Meet Richie Moore
Here, Richie Moore talks to OM about his latest plans and how it’s essential that we all make time for our health and wellbeing
OM: Tell us about your work and how you got started in this field?
RM: My work is all about improving wellbeing by seamlessly integrating a practical self-care routine into busy lives using a combination of therapeutic yoga and 1:1 mentoring.
A key lesson I learnt from my cancer diagnosis was how little time I had been taking for my own self-care. I was juggling the demands of a business, a home, a partner, two children, horses, dogs and chickens…all of which took priority over my own wellbeing.
On the outside, all seemed well. I was physically fit; I ran 5K the day I was diagnosed, but I had been neglecting my mental health. As a psychotherapist, I believed I was bullet-proof, but the truth is, I was suppressing a lot of old stuff and ignoring the warning signs.
Therapeutic yoga has been my salvation. It has transformed the way I live my life, so much so, that I have incorporated it as a central pillar of my business philosophy. My focus now is to share how yoga got me from wheelchair to walking again, and how a fundamental shift in mindset restored my mental and physical resilience.
OM: What services are you offering to people and how are you able to help them?
RM: My main focus is mentoring people in similar situations. By sharing my experience, they can learn from my mistakes and avoid having to make them themselves. My sessions blend therapeutic yoga with modern psychology for self-development and improved wellbeing. I have an online yoga school where I share classes, workshops and tutorials to support people on their yoga journey in a way that is accessible to all.
The tutorials library has a range of go-to videos that yogis can access to tackle specific issues, be that anxiety or tight shoulders.
OM: What are the key things you’d like OM readers to know?
RM: There is always another way! It’s been my motto for some time. It’s very easy to get stuck in a situation and think there is no way out. But there always is…we may not be aware of it at the time but someone, somewhere has done it differently and been successful. Never stop looking, never give up!
OM: Any tips on resilience and bouncing back from adversity?
RM: One of the most powerful daily practices I used (and still use today) is gratitude. It has the ability to draw our attention to the many blessings that surround us.
Every day I would write multiple lists of things to be grateful for, even when I was at my lowest ebb. I gave thanks for being alive and the care I received: the people supporting me and the lessons my illness was teaching me, even for the cancer itself.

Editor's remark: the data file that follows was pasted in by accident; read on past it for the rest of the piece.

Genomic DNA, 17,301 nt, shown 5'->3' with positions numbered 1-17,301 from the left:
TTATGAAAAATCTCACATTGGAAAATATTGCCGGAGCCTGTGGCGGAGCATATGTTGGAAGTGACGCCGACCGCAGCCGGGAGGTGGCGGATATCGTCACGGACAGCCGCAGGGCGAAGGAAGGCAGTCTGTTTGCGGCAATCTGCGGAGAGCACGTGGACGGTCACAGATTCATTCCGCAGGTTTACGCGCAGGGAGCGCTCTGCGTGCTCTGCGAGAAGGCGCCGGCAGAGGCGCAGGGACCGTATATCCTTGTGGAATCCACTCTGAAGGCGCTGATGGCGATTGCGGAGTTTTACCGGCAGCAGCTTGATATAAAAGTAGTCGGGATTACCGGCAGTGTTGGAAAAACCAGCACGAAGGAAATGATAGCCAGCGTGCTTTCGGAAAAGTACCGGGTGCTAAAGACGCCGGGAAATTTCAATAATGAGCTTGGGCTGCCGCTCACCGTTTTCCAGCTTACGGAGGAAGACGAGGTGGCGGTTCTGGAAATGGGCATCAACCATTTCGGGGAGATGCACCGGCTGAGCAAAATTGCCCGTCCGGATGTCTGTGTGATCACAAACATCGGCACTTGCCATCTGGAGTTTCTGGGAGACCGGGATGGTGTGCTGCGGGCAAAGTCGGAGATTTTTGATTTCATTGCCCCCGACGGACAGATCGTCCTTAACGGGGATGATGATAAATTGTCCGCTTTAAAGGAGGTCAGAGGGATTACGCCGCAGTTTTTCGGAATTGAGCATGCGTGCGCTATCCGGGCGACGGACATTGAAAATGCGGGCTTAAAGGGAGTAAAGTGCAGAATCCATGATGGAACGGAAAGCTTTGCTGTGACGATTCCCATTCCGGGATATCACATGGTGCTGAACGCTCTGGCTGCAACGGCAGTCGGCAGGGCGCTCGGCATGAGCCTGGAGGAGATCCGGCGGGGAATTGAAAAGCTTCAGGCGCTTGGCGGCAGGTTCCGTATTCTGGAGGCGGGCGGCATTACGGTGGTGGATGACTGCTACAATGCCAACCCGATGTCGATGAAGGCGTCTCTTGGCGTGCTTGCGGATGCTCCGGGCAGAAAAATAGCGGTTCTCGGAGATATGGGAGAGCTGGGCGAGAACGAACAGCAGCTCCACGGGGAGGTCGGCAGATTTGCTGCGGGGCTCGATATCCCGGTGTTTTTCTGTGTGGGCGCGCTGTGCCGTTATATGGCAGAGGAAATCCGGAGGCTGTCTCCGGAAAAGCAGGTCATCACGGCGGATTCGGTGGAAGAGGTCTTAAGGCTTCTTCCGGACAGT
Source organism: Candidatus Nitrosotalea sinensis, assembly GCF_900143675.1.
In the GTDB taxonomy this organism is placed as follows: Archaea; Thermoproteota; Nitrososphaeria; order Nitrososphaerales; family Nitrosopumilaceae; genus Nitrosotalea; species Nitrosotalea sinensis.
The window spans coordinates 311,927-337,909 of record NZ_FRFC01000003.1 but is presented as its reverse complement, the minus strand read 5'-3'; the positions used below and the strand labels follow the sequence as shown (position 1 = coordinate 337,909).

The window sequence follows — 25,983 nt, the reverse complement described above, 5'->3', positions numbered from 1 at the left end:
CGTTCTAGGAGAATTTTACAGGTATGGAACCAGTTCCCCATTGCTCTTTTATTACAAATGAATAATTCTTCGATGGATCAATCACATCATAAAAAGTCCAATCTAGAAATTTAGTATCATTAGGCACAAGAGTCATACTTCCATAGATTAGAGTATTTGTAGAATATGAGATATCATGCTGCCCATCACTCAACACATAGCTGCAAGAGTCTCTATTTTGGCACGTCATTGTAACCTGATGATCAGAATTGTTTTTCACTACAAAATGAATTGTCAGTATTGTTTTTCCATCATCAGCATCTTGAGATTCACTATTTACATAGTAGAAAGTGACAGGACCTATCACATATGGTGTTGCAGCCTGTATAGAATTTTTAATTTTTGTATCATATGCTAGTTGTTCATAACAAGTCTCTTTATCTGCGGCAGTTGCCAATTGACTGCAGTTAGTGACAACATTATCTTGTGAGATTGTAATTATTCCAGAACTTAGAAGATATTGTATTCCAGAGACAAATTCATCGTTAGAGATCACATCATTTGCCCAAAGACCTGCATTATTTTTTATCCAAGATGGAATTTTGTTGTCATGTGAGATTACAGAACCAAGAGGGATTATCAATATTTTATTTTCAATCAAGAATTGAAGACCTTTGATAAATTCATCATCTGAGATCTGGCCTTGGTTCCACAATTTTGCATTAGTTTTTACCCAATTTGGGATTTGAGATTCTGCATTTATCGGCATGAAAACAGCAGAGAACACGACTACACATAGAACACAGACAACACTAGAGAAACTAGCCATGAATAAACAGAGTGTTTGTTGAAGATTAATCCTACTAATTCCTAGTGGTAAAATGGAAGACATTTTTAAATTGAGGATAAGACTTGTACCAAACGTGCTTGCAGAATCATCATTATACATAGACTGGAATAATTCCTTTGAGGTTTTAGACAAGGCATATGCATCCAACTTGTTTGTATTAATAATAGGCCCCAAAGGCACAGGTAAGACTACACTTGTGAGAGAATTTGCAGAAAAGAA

I encourage every client I work with to adopt this tool. We have a part of the brain called the reticular activator whose job is to support our thinking. If we pay conscious attention to positive aspects of a situation, it will actively look for evidence to support the thought.
Ever decided on a new car, then you see that car everywhere? That’s because you’ve brought it to your conscious awareness and the mind looks for it. Gratitude will draw attention to the many positives — even in a negative situation there has to be a positive balance. It’s the nature of the duality in which we live.
OM: What life lessons have you learned through your experiences?
RM: The true value of our wellbeing and the need for us to put ourselves first. We take it for granted…until it’s gone, then we realise we’re not able to take care of ourselves or those we care for. We can’t do our work or be effective parents or carers.
Oddly, it’s the people who care most for others who neglect themselves. But we can’t give what we don’t have, and this lack often results in us burning out or getting sick.
When we put ourselves first we have so much more to give without it being detrimental to us.
Now I understand the importance of wellbeing and the need to take care of ourselves, self-care has become my number one priority. Everything I do is through a filter of ‘Is this good for my being?’ And now I’ve made it my work to help others remove the blocks that prevent them from being kinder to themselves, accepting that self-care is a fundamental human need rather than a selfish luxury.
OM: Any favourite motto or mantra that has helped you?
RM: There are many! I used affirmations daily to protect my mental health…but the one that got me through was: “This too, shall pass”. I have it tattooed on my chest now, next to the scar left by the line used to administer the chemo.
OM: What’s next in your plans?
RM: I’m in the process of putting all I have learned into an interactive online mentoring programme which uses self-development exercises and techniques along with yoga and meditation in a modular format while working 1:1 with me on specific issues or areas. I love to work intimately with clients but not everyone has the time or budget to do so. This way I can help more people by making my work more accessible with options of online only, ad hoc sessions or full 1:1 personal mentoring.
Out in the physical world, with restrictions lifted, I’m back teaching at my wellbeing retreats. I love to create space for people to enjoy yoga, meditation and sound healing in stunning locations. There is always fabulous food and a nurturing atmosphere so guests can really let go and enjoy themselves…without interruption or guilt!
OM: What else?
RM: If there’s just one thought I can leave readers with, it’s something I learnt the hard way: If we don’t make time for wellness, we will be compelled to make time for illness.
Find details of Richie Moore’s courses, classes and new online academy Guru Wellbeing at: guruwellbeing.com
Photos: Saul Morgan (saulmorgan.com)
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